Industry needs educated workforce
By Stephanie Johns
Bob Hughes, President of theMadison-Morgan Chamber of Commerce, commended State 112 District Rep. Doug Holt and District 25 Senator Burt Jones (R) for the Georgia Power data center for Stanton Springs during the Hometown Connection meeting last Friday.
He also spoke about Caterpillar in the Athens-Clarke and Oconee county areas as well as Baxter International going in the Jasper, Morgan, Newton, and Walton county areas.
Caterpillar will have 300 employees by the end of next year while Baxter will offer “a huge injection for our region.” He noted that the state’s training facility going in there will be “a huge shot in the arm” for other companies going in there as well.
“We look at things on a regional basis,” he said. “There’s economic stimulus beyond just property tax.”
Madison Councilman Michael Naples agreed, “Baxter is an example of how we’re in this together.”
Madison City Manager David Nunn said the municipalities and the county work well together.
“We feed off of each other’s successes,” he said. “I’m awfully proud of that.”
Morgan County Chairwoman Ellen Warren said this behavior is atypical in her experience.
“We’ve got good folks here,” she said.
Hughes said the Georgia Medical Center Authority in Augusta is looking to market the I-20 corridor.
He pointed out that Emory University in Atlanta is at one end of the corridor with the University of Georgia research facilities in Athens and Augusta Medical at the other end of the corridor.
Then there is Stanton Springs in Jasper, Morgan, Newton, and Walton counties.
Hughes told Holt and Jones that they would appreciate “anything you can do to help us make that move forward.”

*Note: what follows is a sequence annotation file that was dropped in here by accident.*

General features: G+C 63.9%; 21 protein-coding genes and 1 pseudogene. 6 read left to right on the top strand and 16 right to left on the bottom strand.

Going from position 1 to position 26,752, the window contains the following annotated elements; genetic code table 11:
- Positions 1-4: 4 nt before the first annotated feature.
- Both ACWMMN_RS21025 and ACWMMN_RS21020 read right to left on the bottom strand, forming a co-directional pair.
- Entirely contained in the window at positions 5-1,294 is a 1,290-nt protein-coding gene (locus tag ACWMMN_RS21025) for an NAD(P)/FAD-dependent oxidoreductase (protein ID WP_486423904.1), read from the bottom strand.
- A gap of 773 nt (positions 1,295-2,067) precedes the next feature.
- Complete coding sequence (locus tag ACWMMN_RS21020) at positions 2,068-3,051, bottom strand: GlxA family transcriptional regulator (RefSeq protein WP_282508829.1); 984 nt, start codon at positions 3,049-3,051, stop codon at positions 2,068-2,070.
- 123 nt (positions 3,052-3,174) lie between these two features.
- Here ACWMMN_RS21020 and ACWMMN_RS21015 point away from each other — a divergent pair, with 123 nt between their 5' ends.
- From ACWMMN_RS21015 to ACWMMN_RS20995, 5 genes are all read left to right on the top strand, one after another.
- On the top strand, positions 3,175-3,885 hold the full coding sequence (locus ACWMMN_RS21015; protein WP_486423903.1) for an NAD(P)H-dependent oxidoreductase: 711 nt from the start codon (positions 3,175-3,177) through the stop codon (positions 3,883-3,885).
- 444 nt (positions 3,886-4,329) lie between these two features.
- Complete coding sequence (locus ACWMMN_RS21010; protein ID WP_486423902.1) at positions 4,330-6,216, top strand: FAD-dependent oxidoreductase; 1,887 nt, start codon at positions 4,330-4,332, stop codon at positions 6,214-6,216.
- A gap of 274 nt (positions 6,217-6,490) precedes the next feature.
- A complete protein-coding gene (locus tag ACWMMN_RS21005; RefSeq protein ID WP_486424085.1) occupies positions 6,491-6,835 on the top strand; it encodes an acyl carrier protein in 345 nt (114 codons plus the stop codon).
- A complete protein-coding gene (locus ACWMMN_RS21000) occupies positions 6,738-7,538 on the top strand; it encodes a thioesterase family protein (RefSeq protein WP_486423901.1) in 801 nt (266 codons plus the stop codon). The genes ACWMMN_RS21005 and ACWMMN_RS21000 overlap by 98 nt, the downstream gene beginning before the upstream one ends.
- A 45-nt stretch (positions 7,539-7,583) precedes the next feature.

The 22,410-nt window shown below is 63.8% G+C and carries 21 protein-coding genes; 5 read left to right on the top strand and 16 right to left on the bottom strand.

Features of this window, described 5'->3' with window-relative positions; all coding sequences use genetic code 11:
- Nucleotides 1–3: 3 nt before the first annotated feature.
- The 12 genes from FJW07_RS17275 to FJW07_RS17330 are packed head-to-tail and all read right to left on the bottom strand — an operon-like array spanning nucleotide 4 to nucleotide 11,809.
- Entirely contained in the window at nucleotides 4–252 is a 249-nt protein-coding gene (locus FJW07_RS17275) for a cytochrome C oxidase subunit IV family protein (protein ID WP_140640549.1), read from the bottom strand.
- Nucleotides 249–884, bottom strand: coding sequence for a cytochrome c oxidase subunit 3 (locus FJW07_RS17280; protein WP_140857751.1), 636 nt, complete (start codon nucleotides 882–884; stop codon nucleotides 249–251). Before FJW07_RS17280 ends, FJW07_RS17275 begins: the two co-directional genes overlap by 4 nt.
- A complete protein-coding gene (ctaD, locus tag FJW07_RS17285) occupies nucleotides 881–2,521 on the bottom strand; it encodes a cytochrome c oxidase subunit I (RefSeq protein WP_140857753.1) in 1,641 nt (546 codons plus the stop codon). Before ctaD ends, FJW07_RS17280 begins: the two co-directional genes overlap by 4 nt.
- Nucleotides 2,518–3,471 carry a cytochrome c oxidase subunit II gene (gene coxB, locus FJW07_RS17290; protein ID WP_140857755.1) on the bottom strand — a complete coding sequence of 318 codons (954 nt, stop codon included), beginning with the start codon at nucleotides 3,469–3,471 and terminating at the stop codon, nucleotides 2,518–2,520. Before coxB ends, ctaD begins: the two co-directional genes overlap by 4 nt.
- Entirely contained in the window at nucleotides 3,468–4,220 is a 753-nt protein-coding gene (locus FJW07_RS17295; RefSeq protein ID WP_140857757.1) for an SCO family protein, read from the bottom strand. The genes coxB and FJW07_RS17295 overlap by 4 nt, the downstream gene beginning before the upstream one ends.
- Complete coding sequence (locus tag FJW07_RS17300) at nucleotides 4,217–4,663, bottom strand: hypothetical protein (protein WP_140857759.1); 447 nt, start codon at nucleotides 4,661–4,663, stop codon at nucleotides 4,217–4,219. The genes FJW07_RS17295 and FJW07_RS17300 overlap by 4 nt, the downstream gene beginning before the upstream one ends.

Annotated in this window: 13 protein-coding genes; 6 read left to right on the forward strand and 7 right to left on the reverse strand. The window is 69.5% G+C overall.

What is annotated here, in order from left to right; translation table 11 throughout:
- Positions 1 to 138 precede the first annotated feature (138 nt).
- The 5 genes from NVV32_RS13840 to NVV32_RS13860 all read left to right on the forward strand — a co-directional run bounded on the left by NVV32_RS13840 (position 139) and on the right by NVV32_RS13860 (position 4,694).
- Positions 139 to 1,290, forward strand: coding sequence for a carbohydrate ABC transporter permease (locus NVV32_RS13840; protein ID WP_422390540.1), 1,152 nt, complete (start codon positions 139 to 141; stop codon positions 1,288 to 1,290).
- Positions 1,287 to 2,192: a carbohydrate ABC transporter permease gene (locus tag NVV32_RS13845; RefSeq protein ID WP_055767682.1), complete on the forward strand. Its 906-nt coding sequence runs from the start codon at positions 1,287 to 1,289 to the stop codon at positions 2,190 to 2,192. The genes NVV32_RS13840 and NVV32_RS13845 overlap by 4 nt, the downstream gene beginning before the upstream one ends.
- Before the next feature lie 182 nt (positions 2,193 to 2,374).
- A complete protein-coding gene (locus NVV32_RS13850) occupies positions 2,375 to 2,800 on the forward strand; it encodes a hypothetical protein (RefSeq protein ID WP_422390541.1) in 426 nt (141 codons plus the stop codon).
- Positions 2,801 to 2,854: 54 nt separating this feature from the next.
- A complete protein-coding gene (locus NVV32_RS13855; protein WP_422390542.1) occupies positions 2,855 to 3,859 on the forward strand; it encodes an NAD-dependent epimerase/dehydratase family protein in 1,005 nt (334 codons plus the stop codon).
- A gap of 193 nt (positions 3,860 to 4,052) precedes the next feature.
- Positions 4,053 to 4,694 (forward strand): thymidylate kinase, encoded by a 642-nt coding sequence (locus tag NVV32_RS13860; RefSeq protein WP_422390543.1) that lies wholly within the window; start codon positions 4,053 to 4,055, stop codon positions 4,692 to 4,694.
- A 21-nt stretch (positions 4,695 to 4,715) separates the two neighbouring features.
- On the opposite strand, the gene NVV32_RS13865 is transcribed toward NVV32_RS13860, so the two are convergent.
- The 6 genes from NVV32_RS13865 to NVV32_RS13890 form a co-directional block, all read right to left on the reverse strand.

Morgan County Charter School System Superintendent Dr. Ralph Bennett said career development is important to the community. He added that they are looking to add a career academy here and hope to attract other business to the county.
Hughes said the community is missing adult training to get people ready for the work of the future.
Warren agreed that technical training is important. She noted that they have 70 students in dual-enrollment with Georgia Piedmont Technical College in Madison.
Hughes added that they have applied for block grants in the past and been turned down.
“Morgan County’s a little unusual in that we have a few folks that have a lot of money,” he said. “When you look at the median income, that skews us and says all of a sudden that we’re over the limit.”
Madison Councilman Joe DiLetto urged Holt and Jones to visit a career academy if they have not done so.
“It’s incredible to see,” he said, adding that he sees it as the best way to spend money.
Naples said the county is in arrears for $13 million because of cuts to education.
Printed in the December 27, 2012 edition